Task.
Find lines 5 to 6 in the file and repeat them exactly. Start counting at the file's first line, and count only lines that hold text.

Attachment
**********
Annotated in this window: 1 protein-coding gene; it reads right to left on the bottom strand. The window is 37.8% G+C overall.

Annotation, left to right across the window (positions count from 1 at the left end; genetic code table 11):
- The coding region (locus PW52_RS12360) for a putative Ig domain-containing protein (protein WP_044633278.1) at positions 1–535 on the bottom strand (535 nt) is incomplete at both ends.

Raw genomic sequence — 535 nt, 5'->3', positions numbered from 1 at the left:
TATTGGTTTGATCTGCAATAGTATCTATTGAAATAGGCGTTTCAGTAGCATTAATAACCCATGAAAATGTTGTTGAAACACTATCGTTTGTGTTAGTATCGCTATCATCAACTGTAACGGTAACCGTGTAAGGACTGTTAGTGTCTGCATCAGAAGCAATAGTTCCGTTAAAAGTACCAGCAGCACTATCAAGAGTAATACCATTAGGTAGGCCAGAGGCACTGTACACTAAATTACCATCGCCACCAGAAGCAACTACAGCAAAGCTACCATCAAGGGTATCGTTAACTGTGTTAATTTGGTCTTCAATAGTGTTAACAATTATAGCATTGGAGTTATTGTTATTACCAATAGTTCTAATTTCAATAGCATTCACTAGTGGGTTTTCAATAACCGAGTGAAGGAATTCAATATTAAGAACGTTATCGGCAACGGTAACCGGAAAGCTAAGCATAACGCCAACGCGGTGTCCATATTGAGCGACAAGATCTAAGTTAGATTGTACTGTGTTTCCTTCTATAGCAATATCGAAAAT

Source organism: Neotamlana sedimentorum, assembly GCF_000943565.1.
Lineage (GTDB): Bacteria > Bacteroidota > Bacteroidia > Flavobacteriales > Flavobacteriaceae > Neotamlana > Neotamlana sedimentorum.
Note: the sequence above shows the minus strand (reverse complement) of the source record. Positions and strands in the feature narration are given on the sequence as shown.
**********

TATTGGTTTGATCTGCAATAGTATCTATTGAAATAGGCGTTTCAGTAGCATTAATAACCCATGAAAATGTTGTTGAAACACTATCGTTTGTGTTAGTATCGCTATCATCAACTGTAACGGTAACCGTGTAAGGACTGTTAGTGTCTGCATCAGAAGCAATAGTTCCGTTAAAAGTACCAGCAGCACTATCAAGAGTAATACCATTAGGTAGGCCAGAGGCACTGTACACTAAATTACCATCGCCACCAGAAGCAACTACAGCAAAGCTACCATCAAGGGTATCGTTAACTGTGTTAATTTGGTCTTCAATAGTGTTAACAATTATAGCATTGGAGTTATTGTTATTACCAATAGTTCTAATTTCAATAGCATTCACTAGTGGGTTTTCAATAACCGAGTGAAGGAATTCAATATTAAGAACGTTATCGGCAACGGTAACCGGAAAGCTAAGCATAACGCCAACGCGGTGTCCATATTGAGCGACAAGATCTAAGTTAGATTGTACTGTGTTTCCTTCTATAGCAATATCGAAAAT

Source organism: Neotamlana sedimentorum, assembly GCF_000943565.1.